Asteroid Affirmative



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Small Asteroids = damage



Even small asteroids can cause massive airbursts-data shows these events are likely

IRWIN I. SHAPIRO et al in 10,( Harvard-Smithsonian Center for Astrophysics, Chair FAITH VILAS, MMT Observatory at Mt. Hopkins, Arizona, Vice Chair MICHAEL A’HEARN, University of Maryland, College Park, Vice Chair ANDREW F. CHENG, Johns Hopkins University Applied Physics Laboratory FRANK CULBERTSON, JR., Orbital Sciences Corporation DAVID C. JEWITT, University of California, Los Angeles STEPHEN MACKWELL, Lunar and Planetary Institute H. JAY MELOSH, Purdue University JOSEPH H. ROTHENBERG, Universal Space Network, Committee to Review Near-Earth Object Surveys and Hazard Mitigation Strategies Space Studies Board Aeronautics and Space Engineering Board Division on Engineering and Physical Sciences, THE NATIONAL ACADEMIES PRESS, http://www.fas.harvard.edu/~planets/sstewart/reprints/other/4_NEOReportDefending%20Planet%20Earth%20Prepub%202010.pdf)

Our understanding of the immediate damage produced by land impacts capable of producing craters is reasonably mature because their effects are constrained by nuclear weapon tests as well as craters on planetary surfaces. For airbursts, however, a lot of work is needed to improve our understanding of their consequences. For example, many groups have studied the 1908 Tunguska blast. Using insights from nuclear blast data as well as seismograms and barograph records of the Tunguska event, scientists estimated that the height of the explosion was about 10 km and that the energy yield was 10 to 20 MT (Chyba et al., 1993). According to the new estimate of size distribution made by Harris (2009), the average interval between such events on Earth would be on the order of one every 2,z000 years. Work by Boslough and Crawford (1997; 2008), however, indicates that a much lower yield could produce the same effects. They found that asteroid airbursts do not act like point explosions in the sky (e.g., like a nuclear bomb explosion) but instead are more analogous to explosions along the line of descent. In an airburst, kinetic energy (see Appendix E) is deposited along the entry path, with significant downward momentum transferred to the ground. Accordingly, they suggest that smaller explosions with net yields of 3 to 5 MT may be sufficient to produce Tunguska-like impact events. If true, the average interval between Tunguska-like events using the Harris (2009) size distribution (see Figure 2.4) would be on the order of a few hundred years. These results would increase the calculated hazard from smaller objects, perhaps as small as 30 meters or so. Further research is needed to better characterize this threat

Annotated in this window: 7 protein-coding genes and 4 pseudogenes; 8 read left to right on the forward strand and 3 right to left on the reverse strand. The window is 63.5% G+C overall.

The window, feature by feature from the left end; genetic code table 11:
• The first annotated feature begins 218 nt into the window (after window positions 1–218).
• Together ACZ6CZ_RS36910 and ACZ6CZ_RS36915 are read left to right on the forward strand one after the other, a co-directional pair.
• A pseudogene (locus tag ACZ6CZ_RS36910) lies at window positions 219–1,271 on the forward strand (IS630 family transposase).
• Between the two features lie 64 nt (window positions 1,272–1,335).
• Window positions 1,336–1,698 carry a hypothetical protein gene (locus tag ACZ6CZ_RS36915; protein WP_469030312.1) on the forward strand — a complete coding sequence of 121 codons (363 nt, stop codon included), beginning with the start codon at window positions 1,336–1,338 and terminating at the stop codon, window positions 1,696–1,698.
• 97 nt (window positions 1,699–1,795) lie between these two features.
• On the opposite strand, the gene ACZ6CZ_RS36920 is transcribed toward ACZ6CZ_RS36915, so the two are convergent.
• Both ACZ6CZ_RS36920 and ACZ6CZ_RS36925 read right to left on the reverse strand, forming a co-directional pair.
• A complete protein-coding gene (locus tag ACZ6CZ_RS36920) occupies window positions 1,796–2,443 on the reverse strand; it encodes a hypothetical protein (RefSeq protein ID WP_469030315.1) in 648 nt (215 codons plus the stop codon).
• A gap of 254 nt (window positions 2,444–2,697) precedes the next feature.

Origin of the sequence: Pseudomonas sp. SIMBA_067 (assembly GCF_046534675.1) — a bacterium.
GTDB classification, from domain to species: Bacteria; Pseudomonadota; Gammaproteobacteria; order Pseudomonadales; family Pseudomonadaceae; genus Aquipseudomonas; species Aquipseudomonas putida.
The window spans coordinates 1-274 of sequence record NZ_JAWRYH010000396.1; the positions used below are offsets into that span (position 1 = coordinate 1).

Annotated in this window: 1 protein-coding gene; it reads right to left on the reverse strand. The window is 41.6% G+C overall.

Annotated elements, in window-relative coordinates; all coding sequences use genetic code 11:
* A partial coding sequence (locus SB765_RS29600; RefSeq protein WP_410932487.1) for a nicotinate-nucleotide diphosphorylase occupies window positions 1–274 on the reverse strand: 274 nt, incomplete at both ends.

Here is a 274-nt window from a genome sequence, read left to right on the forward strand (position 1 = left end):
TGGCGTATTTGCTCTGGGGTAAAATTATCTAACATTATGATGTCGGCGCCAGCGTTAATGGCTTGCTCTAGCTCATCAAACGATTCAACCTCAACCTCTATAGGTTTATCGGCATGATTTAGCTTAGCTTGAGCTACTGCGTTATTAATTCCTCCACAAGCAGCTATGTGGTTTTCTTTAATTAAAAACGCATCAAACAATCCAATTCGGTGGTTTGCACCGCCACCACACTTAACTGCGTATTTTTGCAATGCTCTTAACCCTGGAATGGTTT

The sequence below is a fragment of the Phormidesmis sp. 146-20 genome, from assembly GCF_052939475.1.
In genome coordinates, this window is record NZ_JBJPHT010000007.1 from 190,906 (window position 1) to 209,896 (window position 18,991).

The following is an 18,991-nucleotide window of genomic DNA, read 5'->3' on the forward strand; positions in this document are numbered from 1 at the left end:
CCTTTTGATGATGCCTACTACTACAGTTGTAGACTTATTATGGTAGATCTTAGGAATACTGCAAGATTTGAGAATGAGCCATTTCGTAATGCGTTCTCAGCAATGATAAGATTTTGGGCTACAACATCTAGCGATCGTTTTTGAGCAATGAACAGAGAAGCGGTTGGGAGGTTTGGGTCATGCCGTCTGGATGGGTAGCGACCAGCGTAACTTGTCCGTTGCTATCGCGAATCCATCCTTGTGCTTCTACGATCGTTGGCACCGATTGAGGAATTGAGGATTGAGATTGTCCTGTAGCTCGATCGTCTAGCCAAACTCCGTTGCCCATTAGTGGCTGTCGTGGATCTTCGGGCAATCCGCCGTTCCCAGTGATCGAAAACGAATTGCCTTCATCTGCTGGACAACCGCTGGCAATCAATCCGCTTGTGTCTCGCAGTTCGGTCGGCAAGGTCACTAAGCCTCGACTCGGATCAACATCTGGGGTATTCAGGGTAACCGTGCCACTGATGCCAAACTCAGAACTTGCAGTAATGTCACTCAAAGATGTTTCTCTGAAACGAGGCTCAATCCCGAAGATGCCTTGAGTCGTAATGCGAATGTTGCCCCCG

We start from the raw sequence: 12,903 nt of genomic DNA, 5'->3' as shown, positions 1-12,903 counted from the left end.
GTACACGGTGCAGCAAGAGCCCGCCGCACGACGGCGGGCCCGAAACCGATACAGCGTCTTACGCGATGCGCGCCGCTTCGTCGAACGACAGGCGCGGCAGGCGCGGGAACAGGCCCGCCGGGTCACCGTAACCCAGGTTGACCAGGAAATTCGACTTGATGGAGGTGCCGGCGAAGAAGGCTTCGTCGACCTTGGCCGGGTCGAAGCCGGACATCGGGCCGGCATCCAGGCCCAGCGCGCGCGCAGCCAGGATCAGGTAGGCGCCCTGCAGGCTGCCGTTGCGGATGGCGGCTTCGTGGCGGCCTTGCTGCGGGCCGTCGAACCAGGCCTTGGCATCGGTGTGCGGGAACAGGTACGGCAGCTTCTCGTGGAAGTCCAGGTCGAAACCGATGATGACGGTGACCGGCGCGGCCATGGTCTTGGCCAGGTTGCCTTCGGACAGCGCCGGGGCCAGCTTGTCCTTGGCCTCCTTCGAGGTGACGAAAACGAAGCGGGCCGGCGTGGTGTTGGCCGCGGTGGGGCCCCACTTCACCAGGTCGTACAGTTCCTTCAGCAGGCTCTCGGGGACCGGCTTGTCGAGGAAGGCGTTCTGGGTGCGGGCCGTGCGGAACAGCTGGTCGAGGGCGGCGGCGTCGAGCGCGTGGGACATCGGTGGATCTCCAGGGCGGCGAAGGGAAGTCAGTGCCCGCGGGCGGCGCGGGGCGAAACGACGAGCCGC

Huge Asteroid on the way



Asteroids are out there and threaten the Earth. The big one is on its way now.

Mone, 2003 (Gregory) (Popular Science, Sep2003, Vol. 263 Issue 3, p72, 8p, 1 Color Photograph,)

ITS NAME IS 1950DA, IT'S THE SIZE OF A SMALL mountain, and it's headed for Earth. According to one grim scenario, 1950DA will hit its target — most likely water, since there is more water than land on our planet — and plunge to the seabed in a fraction of a second. When the asteroid meets the ocean floor, it will explode, excavating a crater 11 miles wide. A column of water and debris will shoot a few miles into the sky — to the height of a low-flying jetliner. Then skyscraper-high walls of water will head for shore, eventually breaking in the shallows and flooding the coast. The rest you know, if you saw the weepy 1998 asteroid movie Deep Impact. Worse things may already have happened: One theory credits an 11-kilometer-wide asteroid with roasting dinosaurs alive 65 million years ago. The enormous impact sent debris flying back into space — some of it halfway to the Moon. When the asteroid bits reentered the atmosphere, the heat that was generated flash-baked plant and animal life. (Had that not happened, mind you, we probably wouldn't be here today.) 1950DA is minuscule by comparison, though even a still smaller asteroid could take out an entire city with a direct hit. And make no mistake, there are plenty of space rocks out there; one missed Earth by only 75,000 miles in June 2002 — and wasn't spotted until after it had whizzed by.